In Uncategorized on 01/14/2021 at 17:56

Wiley Ramey, 156 T. C. 1, filed 1/14/21, claims whoever signed for the certified letter, containing the NITL for which Wiley filed Form 12153 too late, had no authority.

Here’s Wiley’s story.

“In this collection due process (‘CDP’) case, we are asked to consider what appears to be a question of first impression for our Court: whether a notice of intent to levy that is sent to a taxpayer’s actual (and last known) address by United States Postal Service (‘USPS’) certified mail, return receipt requested, starts the running of the 30-day period for requesting a hearing under section 6330, even though the taxpayer does not personally receive the notice because the taxpayer’s address is shared by multiple businesses and the USPS Form carrier leaves the notice at that address with someone who neither works for the taxpayer nor is authorized to receive mail on the taxpayer’s behalf.” 156 T. C. 1, at p. 4.

I can’t answer that question. IRS says yes, Wiley says no, but Judge Emin (“Eminent”) Toro gets to decide.

Turns out Wiley is a lawyer. Although nowhere stated, it sounds like the NITL went to an office shared by a bunch of unrelated lawyers, with a sprinkling of other small operations, a not-uncommon practice, with a harried receptionist (probably a temp) getting all the mail for all the co-tenants, while dealing with myriad phonecalls and dozens of people marching through the office, each with a story that would give Chekhov (the playwright, not the Ensign) enough material for three good acts.

But nevertheless the street address was right, and Wiley got the NITL before the thirty days to send in Form 12153 had run. Wiley sent in the Form 12153, but was a couple days late (hi, Judge Holmes). So IRS says Wiley gets only an equivalent (unappealable) hearing, not a CDP. Wiley petitions.

Wiley’s tale is that whoever signed for the certified Form wasn’t his employee and wasn’t authorized to accept his mail.

Judge Eminent isn’t buying.

“The statutory text refutes Mr. Ramey’s argument, and this conclusion is confirmed by the regulations. Section 6330(a)(2) provides three separate ways in which the IRS may provide a taxpayer with notice of its intent to levy and the taxpayer’s right to a hearing: (1) the notice may be given in person; (2) it may be left at the taxpayer’s dwelling or usual place of business; or (3) it may be “sent by certified or registered mail, return receipt requested,” to the taxpayer’s last known address. The third method of providing notice focuses on the sending of the notice, not the taxpayer’s receipt of it. It describes the type of USPS service the IRS must select–certified or registered mail, return receipt requested. See supra note 4. The primary responsibility of the IRS under this method of service is to place the notice in the hands of the USPS. So long as the IRS properly addresses the notice to the taxpayer’s last known address and selects the correct type of service from the USPS–either certified or registered mail, with return receipt requested–the IRS complies with the terms of the statute. And while some courts have held that the IRS must do more in certain analogous cases–for example, if the correct address is in doubt or if there are clear indications that the notice was not delivered–none of those circumstances is present here.” 156 T. C. 1, at pp. 21-22. (Footnotes containing “(S)ober reasoning and copious citations of precedent” omitted).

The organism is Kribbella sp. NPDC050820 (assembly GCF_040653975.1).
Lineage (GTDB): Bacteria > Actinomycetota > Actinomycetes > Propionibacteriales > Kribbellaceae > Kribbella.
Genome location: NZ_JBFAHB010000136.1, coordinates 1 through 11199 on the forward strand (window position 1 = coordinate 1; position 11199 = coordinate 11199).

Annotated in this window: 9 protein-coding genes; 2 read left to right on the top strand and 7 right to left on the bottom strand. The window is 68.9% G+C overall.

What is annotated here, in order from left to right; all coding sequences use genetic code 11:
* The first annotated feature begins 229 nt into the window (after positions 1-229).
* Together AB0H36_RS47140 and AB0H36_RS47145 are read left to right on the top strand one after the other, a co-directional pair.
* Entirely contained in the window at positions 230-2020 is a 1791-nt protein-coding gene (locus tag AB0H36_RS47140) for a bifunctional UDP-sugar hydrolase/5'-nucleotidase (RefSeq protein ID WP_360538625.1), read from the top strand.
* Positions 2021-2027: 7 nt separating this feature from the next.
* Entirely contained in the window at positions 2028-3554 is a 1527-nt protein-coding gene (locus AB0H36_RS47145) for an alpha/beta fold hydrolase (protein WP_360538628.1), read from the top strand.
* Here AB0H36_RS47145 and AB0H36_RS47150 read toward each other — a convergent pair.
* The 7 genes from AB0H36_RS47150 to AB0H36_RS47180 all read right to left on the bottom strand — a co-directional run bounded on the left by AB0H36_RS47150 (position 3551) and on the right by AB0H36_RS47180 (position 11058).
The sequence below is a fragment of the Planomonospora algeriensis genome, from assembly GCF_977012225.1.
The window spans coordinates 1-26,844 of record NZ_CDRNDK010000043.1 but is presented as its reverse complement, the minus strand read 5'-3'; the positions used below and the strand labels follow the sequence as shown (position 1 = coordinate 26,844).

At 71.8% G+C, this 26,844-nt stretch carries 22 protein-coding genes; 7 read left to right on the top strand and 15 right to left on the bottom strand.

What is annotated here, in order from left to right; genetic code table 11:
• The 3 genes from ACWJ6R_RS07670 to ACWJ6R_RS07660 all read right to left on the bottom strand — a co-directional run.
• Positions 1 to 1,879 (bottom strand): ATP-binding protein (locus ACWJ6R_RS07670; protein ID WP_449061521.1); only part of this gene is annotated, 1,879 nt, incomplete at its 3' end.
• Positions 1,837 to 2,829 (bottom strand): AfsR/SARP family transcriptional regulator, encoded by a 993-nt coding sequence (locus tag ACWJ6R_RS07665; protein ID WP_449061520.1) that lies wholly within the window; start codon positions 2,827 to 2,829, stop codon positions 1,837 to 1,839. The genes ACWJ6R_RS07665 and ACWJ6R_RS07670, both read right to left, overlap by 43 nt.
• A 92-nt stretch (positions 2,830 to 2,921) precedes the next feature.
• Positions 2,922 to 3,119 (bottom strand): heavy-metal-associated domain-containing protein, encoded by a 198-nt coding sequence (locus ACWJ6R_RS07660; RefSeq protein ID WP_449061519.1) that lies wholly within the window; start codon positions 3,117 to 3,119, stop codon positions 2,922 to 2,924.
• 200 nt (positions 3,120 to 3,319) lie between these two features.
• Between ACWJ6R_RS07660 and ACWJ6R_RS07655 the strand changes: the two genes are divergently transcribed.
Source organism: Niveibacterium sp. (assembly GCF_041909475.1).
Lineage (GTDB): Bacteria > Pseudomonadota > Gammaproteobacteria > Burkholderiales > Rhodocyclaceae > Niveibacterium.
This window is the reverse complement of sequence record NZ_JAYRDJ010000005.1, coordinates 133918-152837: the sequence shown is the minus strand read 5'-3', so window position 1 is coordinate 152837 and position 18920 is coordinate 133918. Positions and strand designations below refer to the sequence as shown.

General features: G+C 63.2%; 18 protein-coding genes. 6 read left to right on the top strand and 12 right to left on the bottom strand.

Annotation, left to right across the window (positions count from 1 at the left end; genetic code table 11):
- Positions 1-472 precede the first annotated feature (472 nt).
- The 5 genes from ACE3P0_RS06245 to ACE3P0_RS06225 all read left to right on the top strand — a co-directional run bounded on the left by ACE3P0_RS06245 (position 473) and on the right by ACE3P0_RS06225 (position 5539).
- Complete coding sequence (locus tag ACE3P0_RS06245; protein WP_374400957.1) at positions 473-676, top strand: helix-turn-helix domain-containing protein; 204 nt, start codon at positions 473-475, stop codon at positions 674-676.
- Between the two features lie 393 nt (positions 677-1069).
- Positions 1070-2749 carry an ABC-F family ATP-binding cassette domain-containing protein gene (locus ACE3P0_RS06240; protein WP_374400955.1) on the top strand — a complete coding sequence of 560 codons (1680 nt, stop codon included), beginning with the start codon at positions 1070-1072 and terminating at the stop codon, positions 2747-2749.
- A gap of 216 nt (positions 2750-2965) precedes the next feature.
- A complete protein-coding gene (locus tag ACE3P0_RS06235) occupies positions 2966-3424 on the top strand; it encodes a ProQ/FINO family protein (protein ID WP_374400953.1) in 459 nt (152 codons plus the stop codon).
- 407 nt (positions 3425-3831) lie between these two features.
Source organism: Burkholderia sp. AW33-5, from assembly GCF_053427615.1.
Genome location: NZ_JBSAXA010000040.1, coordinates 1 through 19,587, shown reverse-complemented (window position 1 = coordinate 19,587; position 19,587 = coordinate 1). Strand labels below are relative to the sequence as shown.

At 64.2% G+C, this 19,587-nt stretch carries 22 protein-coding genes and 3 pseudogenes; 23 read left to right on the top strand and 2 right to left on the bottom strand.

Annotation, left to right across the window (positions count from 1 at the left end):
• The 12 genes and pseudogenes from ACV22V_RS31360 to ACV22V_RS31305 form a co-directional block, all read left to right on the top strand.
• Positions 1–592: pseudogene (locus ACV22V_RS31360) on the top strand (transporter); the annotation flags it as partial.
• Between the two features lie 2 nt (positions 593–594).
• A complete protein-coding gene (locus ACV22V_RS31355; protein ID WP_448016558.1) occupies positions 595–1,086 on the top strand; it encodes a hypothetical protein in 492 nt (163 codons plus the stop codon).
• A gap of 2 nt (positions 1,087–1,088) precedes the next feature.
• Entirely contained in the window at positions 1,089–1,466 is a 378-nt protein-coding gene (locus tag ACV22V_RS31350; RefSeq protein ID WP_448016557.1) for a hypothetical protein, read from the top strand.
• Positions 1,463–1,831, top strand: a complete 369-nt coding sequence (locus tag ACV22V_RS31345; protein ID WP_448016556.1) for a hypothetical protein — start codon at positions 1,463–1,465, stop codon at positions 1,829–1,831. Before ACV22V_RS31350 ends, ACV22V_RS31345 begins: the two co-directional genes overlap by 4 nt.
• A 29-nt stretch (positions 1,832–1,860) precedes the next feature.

Unlike Antonio Lepore, Wiley makes no claim that the NITL was improperly intercepted; see my blogpost “You Didn’t Get It – Part Deux,” 5/31/13.

“Mr. Ramey is free to organize his business affairs as he sees appropriate, including by choosing to share a business address with other businesses. But, having made that choice, and having provided to the IRS an address shared by multiple businesses, he cannot properly complain when the IRS uses that very address to reach him. In short, the IRS correctly followed one of the methods of service provided by the statute, thereby starting the 30-day period for seeking a hearing under section 6330(a)(3)(B). The fact that Mr. Ramey’s address was used by multiple businesses and that (as we assume for purposes of this Opinion) the USPS left the notice with a person at that address who neither worked for Mr. Ramey nor was authorized to receive mail on his behalf does not change this conclusion.” 156 T. C. 1, at pp. 23-24.

Of course, Wiley can always pay the $247K IRS claims he owes, and sue for a refund. Or, if he’s broke, he can try for an administrative resolution. And put a room or suite number on his tax returns.



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